Apple is pushing movie studios to allow home rentals on iTunes of the new movies running in the cinemas, according to a new report.

Apple already offers movie sales and rentals via its iTunes platform, but those rentals are only available months after a movie’s theatrical release. This move would see the same content available to people, in their own homes, much sooner. As you may imagine though, a premium would likely be charged for such an offering.

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According to Bloomberg, a number of studios are already considering the move, though there are several concerns that would need to be ironed out before any deal could be struck.

The main concern for movie studios, as ever, is piracy. While iTunes would encrypt movies in the same way it does now, providing at least some protection against movies being pirated, studios are concerned that something as simple as a camera pointed at a computer screen could be the easiest and quickest way for pirates to get newly-released movies onto the internet. If such a thing were to happen to a big, blockbuster movie during its initial theatrical release, cinemas and associated businesses would be impacted.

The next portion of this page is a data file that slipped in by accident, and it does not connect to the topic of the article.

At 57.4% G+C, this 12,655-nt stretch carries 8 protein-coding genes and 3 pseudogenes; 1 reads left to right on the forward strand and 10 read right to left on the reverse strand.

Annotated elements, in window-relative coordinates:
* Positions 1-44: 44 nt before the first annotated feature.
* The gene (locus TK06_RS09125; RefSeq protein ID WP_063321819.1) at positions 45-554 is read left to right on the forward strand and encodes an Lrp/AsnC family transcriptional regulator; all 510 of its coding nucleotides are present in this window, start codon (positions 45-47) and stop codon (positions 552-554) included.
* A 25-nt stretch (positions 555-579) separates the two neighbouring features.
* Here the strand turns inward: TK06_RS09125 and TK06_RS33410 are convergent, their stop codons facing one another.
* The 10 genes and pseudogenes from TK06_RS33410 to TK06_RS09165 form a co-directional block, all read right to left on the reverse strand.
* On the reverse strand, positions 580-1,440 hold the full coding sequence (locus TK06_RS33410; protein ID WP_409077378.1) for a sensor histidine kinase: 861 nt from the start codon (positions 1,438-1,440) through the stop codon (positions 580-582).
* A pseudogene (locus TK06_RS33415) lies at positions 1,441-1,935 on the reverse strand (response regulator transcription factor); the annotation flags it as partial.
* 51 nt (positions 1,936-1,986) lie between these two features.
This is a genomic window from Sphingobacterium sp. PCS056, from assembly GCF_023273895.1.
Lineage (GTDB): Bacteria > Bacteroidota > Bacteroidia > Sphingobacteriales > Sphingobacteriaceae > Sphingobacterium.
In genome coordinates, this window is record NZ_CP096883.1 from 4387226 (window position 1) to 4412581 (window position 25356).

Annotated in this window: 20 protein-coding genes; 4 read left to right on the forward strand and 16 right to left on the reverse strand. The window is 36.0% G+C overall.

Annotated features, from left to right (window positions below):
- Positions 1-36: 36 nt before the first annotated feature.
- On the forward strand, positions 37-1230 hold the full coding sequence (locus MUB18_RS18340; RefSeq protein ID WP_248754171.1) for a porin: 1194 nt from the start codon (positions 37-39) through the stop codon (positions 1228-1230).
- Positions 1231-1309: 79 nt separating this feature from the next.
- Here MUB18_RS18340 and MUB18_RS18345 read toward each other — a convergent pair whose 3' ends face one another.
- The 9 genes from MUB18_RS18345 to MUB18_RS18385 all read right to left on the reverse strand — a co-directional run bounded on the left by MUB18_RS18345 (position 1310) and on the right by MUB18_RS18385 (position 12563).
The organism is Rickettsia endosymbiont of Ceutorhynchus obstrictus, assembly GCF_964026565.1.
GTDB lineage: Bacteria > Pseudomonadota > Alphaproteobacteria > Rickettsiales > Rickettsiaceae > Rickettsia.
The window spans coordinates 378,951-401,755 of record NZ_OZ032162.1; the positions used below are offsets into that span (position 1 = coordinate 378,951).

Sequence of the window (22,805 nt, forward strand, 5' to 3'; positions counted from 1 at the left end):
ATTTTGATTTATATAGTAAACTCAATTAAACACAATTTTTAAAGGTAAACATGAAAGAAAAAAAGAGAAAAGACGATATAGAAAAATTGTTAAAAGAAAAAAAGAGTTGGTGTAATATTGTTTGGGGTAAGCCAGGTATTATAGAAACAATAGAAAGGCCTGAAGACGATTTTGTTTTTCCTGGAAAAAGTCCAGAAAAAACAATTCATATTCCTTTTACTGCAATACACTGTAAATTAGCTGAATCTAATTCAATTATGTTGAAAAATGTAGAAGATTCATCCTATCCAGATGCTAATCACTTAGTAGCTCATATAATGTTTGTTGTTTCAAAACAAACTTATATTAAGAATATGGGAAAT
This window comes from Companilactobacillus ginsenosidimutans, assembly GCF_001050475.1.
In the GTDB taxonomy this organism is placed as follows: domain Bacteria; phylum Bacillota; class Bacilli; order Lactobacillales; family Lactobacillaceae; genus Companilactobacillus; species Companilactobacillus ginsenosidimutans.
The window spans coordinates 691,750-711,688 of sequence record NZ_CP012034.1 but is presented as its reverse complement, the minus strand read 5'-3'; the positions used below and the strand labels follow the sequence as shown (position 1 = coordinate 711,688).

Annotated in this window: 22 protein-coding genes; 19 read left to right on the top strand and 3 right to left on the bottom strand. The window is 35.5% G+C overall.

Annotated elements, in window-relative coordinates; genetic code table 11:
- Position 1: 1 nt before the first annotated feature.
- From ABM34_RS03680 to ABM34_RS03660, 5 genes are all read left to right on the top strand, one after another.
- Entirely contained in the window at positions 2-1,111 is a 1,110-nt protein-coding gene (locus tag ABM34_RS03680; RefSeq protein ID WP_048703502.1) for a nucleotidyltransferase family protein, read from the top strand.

21st Century Fox Inc., Time Warner Inc.’s Warner Bros. and Comcast Corp.’s Universal Pictures all confirmed over the past week that they are looking to offer high-priced, home-video rentals of new movies shortly after they open in theaters.

If such a movie rental system were to become a reality, movie lovers could expect to pay anything up to $30 in order to watch a new release at home. On the face of it, that may seem costly, but when you remember that multiple people can watch that rental, it’s important to compare that $30 with the price of multiple cinema tickets and not just one. With that in mind, that asking price suddenly seems much more reasonable.

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Apple has a history of trying to get deals off the ground and failing of late. Whether this will be the same, only time will tell. We sure hope Apple can make headway here, though. Anything to avoid buying stale popcorn!

(Source: Bloomberg)

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